During long airport waits, I’ve often wandered to the magazine rack, my eyes pleasantly glazing over at the diverting covers. Many women’s magazines (with obvious exceptions like BUST and Ms.) are meant to distract us, to offer an escape that an be lovely, but is also generally void of any real social or personal significance. What if mainstream women’s mags like Seventeen, Good Housekeeping, and Brides addressed painful topics like sexual ... Read More
“Before it happened, I thought about going to the Peace Corps. I wanted to be somewhere, get somewhere bigger. I wanted to grow.” “Every part of me was altered.” Rochester, NY - 2013
Trigger warning: This post contains references to and descriptions of sexual assault.
A few months ago, we featured some images and stories of survivors of rape and sexual assault through the lens of the incredible photographer Lydia Billings’ series ... Read More
Trigger Warning: This post discusses sexual assault
In the past year, courageous artists and activists of all genders have addressed rape culture and the topic of sexual assault, coming forward about their own experiences and giving voice to those who have been silenced. Lindsay Bottos, the artist responsible for last week’s viral series Anonymous, is one of those voices; in her powerful series Get Over It, she addresses her own assault and the ... Read More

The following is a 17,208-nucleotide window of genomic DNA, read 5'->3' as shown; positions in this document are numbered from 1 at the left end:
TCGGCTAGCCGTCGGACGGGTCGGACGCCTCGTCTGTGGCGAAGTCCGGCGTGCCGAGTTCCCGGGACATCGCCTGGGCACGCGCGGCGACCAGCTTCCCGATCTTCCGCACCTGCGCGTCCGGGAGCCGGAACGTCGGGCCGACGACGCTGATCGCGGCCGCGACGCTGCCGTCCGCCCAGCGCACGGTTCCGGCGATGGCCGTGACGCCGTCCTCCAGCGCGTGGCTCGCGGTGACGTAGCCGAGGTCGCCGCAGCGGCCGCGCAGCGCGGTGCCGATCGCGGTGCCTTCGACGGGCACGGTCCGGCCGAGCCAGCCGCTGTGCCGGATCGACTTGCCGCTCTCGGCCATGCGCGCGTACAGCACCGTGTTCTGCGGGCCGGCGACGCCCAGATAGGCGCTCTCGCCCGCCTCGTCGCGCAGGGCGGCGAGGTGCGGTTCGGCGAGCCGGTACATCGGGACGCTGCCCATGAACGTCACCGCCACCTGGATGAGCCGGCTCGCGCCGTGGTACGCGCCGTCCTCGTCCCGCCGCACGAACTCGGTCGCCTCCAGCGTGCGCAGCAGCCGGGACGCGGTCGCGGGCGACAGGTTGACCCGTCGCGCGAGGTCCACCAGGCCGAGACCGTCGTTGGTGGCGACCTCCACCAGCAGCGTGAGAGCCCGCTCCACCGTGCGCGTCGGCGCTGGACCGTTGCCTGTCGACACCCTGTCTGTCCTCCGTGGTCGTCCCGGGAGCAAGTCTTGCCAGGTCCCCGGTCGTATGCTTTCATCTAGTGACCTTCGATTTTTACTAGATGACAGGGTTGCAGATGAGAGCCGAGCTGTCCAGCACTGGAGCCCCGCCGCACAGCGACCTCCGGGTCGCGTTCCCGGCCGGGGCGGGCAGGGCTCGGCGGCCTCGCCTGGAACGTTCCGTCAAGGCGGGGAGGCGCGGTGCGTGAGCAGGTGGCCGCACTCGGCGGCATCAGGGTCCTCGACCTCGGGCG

Trigger warning: this post features a video that stages sexual violence.
Posted for only a week, Eléonore Pourriat's 2010 short film Oppressed Majority (Majorité Opprimée) has reached over 3.3 million views for its English-subtitled version on YouTube. Oppressed Majority is a detailed and poignant look at sexual harassment and violence that Pourriat achieves by turning the tables: "On what seems to be just another ordinary day, a man is ... Read More
"People take our experiences, they take our trauma and they turn it into something trivial or meaningless. They turn it into some kind of joke” explains rape survivor Taylor Malone upon seeing a drink titled “Date Grape Koolaid” at a new local bar, the Daiquiri Factory in Spokane, Washington. And sadly, she’s right; the bar, which just opened, not only chose this name but refused to rename the beverage after feminists and survivors ... Read More